Nora Krug is
a writer and artist whose drawings and visual narratives have appeared in
publications including The New York Times, The Guardian, le Monde Diplomatique
and A Public Space, and in anthologies published by Houghton Mifflin Harcourt
and Chronicle Books. She is the creator of the graphic novel, Red Riding
Hood Redux, and of Shadow Atlas, an encyclopedia of ghosts and
spirits, and the illustrator of the children’s book, My Cold Went On
Vacation, published by Penguin/Putnam. Krug is a recipient of fellowships
from the Guggenheim Foundation, Fulbright, DAAD, and the Pollock-Krasner
Foundation. Her work is included in the Library of Congress and has been
recognized by American Illustration. It received three gold medals from the
Society of Illustrators and was awarded with merits and a silver cube by the
Directors Club. Krug’s story, Kamikaze, about a surviving Japanese
WWII pilot, was included in Houghton Mifflin’s Best American Comics and Best
Non-Required Reading. Krug's work has been exhibited internationally, and
her animated guide to Japanese business etiquette, How To Bow, was shown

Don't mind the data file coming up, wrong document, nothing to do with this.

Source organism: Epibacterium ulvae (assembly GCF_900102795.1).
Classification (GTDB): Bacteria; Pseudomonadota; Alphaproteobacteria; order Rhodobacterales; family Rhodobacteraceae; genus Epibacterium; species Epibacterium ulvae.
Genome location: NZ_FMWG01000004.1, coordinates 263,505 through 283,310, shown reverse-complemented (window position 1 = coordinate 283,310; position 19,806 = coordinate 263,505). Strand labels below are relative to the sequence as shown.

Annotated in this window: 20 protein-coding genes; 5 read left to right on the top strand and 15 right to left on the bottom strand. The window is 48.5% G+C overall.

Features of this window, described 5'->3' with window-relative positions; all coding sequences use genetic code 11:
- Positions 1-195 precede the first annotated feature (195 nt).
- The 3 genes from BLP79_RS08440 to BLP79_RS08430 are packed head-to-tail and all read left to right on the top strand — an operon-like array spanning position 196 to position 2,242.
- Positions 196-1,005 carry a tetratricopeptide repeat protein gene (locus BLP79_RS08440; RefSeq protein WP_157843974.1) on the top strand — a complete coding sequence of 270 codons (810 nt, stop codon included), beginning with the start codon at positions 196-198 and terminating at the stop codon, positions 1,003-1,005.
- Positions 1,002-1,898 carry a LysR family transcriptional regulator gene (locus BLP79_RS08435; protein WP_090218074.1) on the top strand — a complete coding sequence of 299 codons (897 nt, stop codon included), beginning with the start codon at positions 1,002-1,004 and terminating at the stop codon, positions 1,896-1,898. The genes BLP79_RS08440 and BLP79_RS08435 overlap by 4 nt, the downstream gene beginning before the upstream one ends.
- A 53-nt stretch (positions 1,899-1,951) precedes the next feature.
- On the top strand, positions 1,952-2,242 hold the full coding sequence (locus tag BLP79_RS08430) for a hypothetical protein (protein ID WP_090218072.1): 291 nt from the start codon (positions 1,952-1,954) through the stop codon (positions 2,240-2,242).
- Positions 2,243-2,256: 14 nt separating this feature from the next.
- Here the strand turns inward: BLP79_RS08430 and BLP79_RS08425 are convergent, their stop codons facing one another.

at the Sundance Film Festival. She is an associate professor in the
Illustration Program at Parsons The New School for Design in New York City.
About the Sendak Fellowship
The Sendak Fellowship was established in 2010 as a residency program for artists who tell stories with illustration. The Fellowship offers the time for artist to explore their craft outside the limitations of everyday life and in the relative isolation of a rural setting.
Between 2010 and 2013, the Sendak Fellowship was run at a house on Maurice Sendak’s property in Ridgefield, Connecticut. There, four resident artists received instruction and support from Mr. Sendak as well as from visiting artists of note.